One of the objectives that we pursue in our IV report is to create greater awareness of inequality and make poverty in our country more visible by making its different faces known: child poverty, energy poverty, or the so-called “poor with work,” people who, even with a permanent job, do not make ends meet. During the research study (which arose before the pandemic appeared in our lives), we experienced that COVID-19 has contributed to making the realities of poverty and exclusion more visible. Also, the health crisis has brought new indicators of poverty, such as having access to the internet or mobile devices. Children or young people who do not have adequate access to technology may have difficulties accessing education, with repercussions on their development and immediate future.
For companies, we have also seen via the pandemic, a before and after, of “the social.” For many, it has been an opportunity to enhance their involvement and social impact. They have devoted much effort not only through their philanthropy, but also by adapting their products, services, and commercial relationships to support their stakeholders in its economic recovery. Also, the pandemic has affected business’ purposes. Taken from a KPMG report and which we collect in our report: “70% of managers feel more connected to social purpose after the health crisis caused by COVID-19.”
However, in this context, the question arises: is the pandemic an opportunity to continue promoting the social impact of business or, on the contrary, is it a setback or a stoppage in which companies must focus on surviving and maintaining their employees?
As indicated by Ramón Baeza, partner at Boston Consulting Group and member of the Business Roundtable for Inclusive Growth, the fact that companies have to choose between contributing to triple sustainability and focusing on their survival and conservation of their results is a false dilemma. If the pandemic has left anything clear, it is that inclusive growth comes more relevant than ever in socioeconomic crises, and that the output of this crisis is an equally inclusive economic recovery, which does not increase the inequality gap.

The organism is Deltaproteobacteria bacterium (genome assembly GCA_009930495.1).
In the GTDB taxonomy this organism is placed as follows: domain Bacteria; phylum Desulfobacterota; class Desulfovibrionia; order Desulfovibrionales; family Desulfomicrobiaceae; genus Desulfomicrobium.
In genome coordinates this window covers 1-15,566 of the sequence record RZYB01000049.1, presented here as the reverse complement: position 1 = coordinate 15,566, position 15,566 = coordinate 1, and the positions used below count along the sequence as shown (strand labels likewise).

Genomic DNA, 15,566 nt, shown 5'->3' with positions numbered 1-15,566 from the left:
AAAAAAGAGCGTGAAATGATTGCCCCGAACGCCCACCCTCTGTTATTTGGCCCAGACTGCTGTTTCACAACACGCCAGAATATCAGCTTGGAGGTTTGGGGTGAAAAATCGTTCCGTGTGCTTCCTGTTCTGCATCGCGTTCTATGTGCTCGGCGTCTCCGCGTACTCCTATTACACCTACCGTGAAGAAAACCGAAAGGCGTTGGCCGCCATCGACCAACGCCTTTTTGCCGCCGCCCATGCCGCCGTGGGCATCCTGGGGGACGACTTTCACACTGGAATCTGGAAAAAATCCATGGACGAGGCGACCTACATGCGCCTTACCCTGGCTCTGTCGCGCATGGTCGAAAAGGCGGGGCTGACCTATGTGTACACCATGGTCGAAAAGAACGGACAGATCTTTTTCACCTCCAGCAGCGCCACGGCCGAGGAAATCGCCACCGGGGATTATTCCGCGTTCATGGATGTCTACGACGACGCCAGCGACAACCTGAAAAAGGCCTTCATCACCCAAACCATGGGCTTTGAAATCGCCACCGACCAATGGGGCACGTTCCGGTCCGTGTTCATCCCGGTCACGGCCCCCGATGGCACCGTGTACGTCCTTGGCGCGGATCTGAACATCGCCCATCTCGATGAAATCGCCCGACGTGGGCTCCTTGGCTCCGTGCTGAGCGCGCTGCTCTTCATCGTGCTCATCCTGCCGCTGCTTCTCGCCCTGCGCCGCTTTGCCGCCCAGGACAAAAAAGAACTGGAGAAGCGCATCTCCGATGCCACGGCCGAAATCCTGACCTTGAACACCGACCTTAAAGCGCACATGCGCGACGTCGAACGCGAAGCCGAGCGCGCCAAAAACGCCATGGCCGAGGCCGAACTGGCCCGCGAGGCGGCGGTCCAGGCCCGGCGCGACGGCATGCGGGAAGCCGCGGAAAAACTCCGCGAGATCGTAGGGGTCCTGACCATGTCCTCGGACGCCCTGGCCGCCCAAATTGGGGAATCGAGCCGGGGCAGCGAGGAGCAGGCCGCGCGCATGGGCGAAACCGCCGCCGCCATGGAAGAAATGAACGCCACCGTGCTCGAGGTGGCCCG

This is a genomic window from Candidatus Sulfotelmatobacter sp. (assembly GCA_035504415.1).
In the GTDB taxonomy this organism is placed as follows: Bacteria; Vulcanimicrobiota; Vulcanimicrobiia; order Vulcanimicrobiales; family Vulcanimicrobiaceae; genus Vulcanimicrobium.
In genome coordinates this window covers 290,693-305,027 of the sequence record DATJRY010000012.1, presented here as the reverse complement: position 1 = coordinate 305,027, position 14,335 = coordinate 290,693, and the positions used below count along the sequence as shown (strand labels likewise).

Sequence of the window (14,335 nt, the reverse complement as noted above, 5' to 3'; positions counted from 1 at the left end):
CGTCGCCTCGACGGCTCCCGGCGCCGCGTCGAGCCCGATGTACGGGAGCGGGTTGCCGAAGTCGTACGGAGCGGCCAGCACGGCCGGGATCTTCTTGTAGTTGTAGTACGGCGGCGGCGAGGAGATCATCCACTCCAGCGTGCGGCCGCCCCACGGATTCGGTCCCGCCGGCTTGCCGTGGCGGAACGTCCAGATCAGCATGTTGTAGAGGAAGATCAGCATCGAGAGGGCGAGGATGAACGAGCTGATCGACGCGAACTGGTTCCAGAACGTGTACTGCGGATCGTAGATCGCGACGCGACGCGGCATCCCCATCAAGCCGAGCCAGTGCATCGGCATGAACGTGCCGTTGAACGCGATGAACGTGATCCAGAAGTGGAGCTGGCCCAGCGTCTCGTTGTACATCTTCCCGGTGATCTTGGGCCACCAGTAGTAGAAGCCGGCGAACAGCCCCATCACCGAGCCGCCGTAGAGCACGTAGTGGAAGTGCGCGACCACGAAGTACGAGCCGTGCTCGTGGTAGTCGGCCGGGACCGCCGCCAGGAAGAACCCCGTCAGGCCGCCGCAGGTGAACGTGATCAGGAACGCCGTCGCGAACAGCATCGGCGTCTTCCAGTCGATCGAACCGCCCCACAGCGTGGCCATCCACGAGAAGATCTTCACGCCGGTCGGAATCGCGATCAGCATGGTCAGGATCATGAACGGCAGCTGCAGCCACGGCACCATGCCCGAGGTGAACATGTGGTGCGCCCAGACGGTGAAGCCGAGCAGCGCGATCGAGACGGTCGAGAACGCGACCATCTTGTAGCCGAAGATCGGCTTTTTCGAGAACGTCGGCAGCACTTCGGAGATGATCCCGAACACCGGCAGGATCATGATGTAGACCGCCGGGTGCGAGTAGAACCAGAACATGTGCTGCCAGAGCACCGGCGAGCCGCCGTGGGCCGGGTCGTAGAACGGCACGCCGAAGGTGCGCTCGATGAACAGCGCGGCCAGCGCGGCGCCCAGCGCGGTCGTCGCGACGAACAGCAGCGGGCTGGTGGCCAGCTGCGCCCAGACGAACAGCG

Inclusive growth is equal opportunities; it is a tool that contributes to making society better, fairer and giving more opportunities to those who need it most. As Marc Simón, Deputy Director-General of “la Caixa” Foundation, points out, “when there is no growth – as is happening with the current crisis caused by the pandemic -, unfortunately, inequalities and difficulties increase for those who precisely have the most needs and have less to face any setback.”
Poverty and inequality are challenges that all agents in society have to face, and companies must lead them due to their ability to create jobs and wealth. In the words of Antoni Ballabriga, global director of Responsible Business at BBVA: “if society is broken, we will suffer too.” For Simón, economic growth and progress operate through the creation of opportunities for the most vulnerable. As he points out: “you cannot think of growing again, without taking into account those who need it most and who have the least to face any setback. It is the only way to achieve progress in the society we are in.”
That is why the Observatory proposes the concept of “inclusive growth” with which we promote one “economic growth whose benefits are distributed throughout society, leaving no one behind and creating opportunities for all; in particular, for those who find too many barriers to improve their living conditions.” The inclusive growth proposal is based on the fact that the company can inclusively generate wealth and value from its own activity (from its products and services and through its different areas) and consider all its stakeholders (not only shareholders).